Sunday, 24 February 2013

Review: Being Human 5.4: The Greater Good
Crom runs the gamut of emotions.
Like last week, The Greater Good was another of Being Human's tried and tested Guest Star Of The Week stories, but the wonderful thing about Series Five so far is that said stories have avoided being formulaic and have done wonders to advance our characterisations. This week was another blinder for Hal, as well as a conclusion piece for excellent guest star Ian Crom. Adding to that was the return of the sinister Captain Hatch and of Mr. Rook, now in a more villainous capacity.
    With the power going out at Rook's facility, he shipped inmate Bobby (Ricky Grover, Eastenders) over to the House in order to keep him satiated, while demanding that Hal go and find Crom, who has converted his assistant, Alan, and gone on a killing spree. Bobby takes to Tom, and the young werewolf is able to help him slowly readjust. Similarly, Hal tried to help Crom get clean. As part of his program, Crom tried to go on a date with Alex, which was sabotagued when she admitted her lack of interest and when a plot by Rook and Captain Hatch nearly saw him torn apart by Bobby. Crom tortures Hal in the cellar, causing Hal's evil persona to surface once more, revealing that Hal is losing control. Crom chooses to not become like him, and so drinks a vial of werewolf's blood, killing himself. Hatch whispers The Secret into Bobby's ear, and he kills himself, but Alex becomes suspicious of him.
     Crom's entire storyline has been a weird and often wonderful deconstruction of Being Human's analogy. The people we've previously seen try to quit blood have all been people of purpose - Mitchell was a soldier, Hal was an ancient Lord. Crom is a lonely, quite creepy man whose life before conversion didn't offer him much happiness, and thus the attempts to return him to that time offer him very little release. It was a subtle examination of Being Human's analogy between vampirism and addiction, and Crom's decision to either drink the werewolf blood or become a monster put me in the mind of Shutter Island and its contempories.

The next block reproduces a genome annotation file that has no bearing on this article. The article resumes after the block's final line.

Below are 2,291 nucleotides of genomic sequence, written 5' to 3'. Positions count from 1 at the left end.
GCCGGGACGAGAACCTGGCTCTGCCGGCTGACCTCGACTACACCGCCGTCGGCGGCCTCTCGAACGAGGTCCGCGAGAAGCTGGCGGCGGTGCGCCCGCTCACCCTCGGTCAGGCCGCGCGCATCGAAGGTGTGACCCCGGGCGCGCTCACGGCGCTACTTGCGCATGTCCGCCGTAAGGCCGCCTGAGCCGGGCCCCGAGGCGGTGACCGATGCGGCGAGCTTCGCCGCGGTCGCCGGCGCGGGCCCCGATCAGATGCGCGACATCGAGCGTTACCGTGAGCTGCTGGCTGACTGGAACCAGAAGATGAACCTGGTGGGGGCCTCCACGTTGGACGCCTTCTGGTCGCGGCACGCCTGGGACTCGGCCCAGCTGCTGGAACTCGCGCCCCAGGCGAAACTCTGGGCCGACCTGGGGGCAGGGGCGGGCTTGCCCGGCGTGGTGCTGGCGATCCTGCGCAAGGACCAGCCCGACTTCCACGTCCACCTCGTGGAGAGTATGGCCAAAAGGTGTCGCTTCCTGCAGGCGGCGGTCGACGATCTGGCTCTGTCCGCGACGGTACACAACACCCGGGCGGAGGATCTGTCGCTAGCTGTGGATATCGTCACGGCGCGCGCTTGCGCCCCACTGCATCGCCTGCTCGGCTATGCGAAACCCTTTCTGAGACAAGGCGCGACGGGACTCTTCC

This guy keeps getting cast as thugs and idiots.
Give him a break, guys.
      Captain Hatch, after a notable absence last week, returned with a less grotesque but certainly more sinister role. Much like the devil of folklore, his subtle manipulation of Rook's desperation in order to attempt to eliminate Hal and Tom was quite interesting. I like that the series is picking up the pace, and I appreciate that there was a need to develop our new trinity a little more before getting knee-deep, but I had hoped that there would be a much more intense pace, and next week looks like it can deliver the pre-finale slamdown that we have been used to in series prior. I am really liking this series so far, and I just really hope that when it goes out it does so with a bang.


P.S. This Tuesday, I take a look at Being Human's pilot episode! So, er, put it in your calendars, I guess.

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